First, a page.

Guido van Rossum says, "You can use it to motivate a design choice, but it’s not scripture. It can’t be the only reason to choose a particular design. You still have to put your thinking cap on." Just like the Zen Buddhist sayings that inspired it, Peters's text isn't dogma. Indeed, for every commandment the Zen of Python hands down, there is also a joke or a contradiction to remind us to take it lightly.

Core developer Carol Willing summarizes the Zen of Python's message like this: "We're going to meet constraints in a way that makes good common sense first, so you can maintain the code and people can understand the code." It's this commonsense approach that makes Python a joy to use. Willing began coding on a mainframe at Bell Labs when she was in fifth grade in 1976; in all her years as a programmer the most enjoyable have been her years with Python. She says, "Every day I get to use it makes me feel like a kid again." Now, when she teaches Project Jupyter interns each summer, one of her first instructions is to type "import this".

Willing extends Python's Zen to its community, too. She says that "Beautiful is better than ugly" is a good guide for talking with our colleagues. "There’s an ugly way of saying things, and a more respectful, nicer way of saying things. Maybe we should err on the side of being respectful and nice."

A Happy Medium

In Guido van Rossum's estimation, Peters's biggest contribution to the community has been his years of answering questions and guiding debates on the Python mailing list, writing each message precisely and cheerfully. PSF director Thomas Wouters agrees: "Tim is just never flustered. He always takes it in good humor and it definitely has an effect on everyone else, as well." Even an experienced developer like Carol Willing says that when she sees a post from Peters on a topic she knows, she'll take the time to read it for new insights or new ways of explaining.

In design debates, Peters invented a notion of "channeling Guido" to free Van Rossum from the overflow of emails. He claimed to act like a spirit medium speaking with Van Rossum's voice, but this understates Peters's influence. "He was a mentor for me," says Van Rossum. "He combines incredible technical skills with insight into what the person he's communicating with is missing or needs to see, with a patient way of explaining. He showed me that style of communicating which I strive for but can't always do."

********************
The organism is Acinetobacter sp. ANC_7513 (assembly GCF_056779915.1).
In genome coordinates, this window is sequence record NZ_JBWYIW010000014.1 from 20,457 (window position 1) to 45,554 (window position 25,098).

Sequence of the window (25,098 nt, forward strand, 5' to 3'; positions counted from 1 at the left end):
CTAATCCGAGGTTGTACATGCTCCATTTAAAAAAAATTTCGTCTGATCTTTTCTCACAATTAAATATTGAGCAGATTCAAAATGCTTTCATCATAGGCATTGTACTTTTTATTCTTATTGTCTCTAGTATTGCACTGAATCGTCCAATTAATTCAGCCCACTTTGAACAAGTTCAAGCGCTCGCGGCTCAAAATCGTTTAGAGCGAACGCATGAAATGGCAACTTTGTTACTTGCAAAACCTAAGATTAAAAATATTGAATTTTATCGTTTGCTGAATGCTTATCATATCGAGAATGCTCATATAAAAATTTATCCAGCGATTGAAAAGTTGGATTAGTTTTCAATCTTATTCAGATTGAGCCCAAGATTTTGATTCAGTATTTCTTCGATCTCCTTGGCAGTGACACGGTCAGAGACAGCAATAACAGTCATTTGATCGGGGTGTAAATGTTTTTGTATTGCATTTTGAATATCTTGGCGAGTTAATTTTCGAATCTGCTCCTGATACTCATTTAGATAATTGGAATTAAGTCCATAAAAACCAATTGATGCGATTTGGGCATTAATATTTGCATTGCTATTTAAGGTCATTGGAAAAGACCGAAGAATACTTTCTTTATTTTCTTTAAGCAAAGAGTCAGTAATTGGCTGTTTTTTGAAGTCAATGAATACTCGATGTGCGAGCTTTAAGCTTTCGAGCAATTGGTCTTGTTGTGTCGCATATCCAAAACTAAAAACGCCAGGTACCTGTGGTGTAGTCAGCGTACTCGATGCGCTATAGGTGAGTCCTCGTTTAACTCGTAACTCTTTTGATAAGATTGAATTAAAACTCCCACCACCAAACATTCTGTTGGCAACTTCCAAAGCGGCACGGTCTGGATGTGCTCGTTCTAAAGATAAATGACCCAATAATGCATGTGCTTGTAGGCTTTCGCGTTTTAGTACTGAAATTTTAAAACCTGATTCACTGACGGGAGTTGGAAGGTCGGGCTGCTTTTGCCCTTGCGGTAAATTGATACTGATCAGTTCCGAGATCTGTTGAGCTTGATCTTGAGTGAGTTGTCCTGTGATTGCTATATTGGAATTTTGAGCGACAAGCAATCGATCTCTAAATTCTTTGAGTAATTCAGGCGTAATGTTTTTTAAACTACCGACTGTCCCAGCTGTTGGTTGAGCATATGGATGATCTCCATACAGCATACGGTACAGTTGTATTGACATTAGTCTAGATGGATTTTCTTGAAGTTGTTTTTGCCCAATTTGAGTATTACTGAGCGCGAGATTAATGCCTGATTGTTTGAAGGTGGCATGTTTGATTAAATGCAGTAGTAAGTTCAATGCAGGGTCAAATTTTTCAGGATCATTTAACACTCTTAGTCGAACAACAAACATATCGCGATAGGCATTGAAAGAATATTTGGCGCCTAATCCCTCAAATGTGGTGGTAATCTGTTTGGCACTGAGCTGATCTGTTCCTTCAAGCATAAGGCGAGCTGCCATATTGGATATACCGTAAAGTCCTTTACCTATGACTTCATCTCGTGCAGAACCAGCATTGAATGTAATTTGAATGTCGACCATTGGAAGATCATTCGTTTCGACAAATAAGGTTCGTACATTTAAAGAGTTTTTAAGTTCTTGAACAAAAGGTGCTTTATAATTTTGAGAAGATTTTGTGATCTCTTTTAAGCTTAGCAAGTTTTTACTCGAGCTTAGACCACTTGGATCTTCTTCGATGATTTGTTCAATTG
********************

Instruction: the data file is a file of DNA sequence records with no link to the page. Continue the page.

Recently, in the wake of contentious debate over the ":=" operator, Guido van Rossum resigned as BDFL. Tim Peters, too, is less active on Python mailing lists than before. The Python community can no longer rely on one individual and his channeler for guidance. As Brett Cannon wrote, "a key asset that Guido has provided for us as a BDFL is consistency in design/taste." As a summary of Van Rossum's thinking, the Zen of Python is now more important than ever.

Images: Utagawa Kuniyoshi (1797-1861), 108 Heroes of the Popular Suikoden.

Thursday, July 05, 2018

Ophidia in Urbe - PyLondinium Arrives

Latin scholars will tell you that “Ophidia in Urbe,” the tag line for PyLondinium (London, June 8-10), is Latin for “Snakes in the City”.

The snakes, of course, are Pythonic and “the city” is the City, the banking district of London, specifically Bloomberg’s new European headquarters, just across the way from the Bank of England. It’s a beautiful building and it contains the carefully excavated and reconstructed remains of a 3rd century Roman temple to Mithras. Ergo (as those Romans would say) the need for a Latin tagline.

But what’s really distinctive about PyLondinium is the whole idea behind it. PyLondinium was intended to be a small conference that 1) offered great talks, 2) had a very affordable ticket price, and 3) raised a reasonable amount of money for the benefit of the PSF and its programs around the world. And all of this in London, one of the more expensive cities in the world. 

With the London and UK Python community at hand, getting great talks was the easy part. Keeping prices low and still raising money for the cause was a harder problem.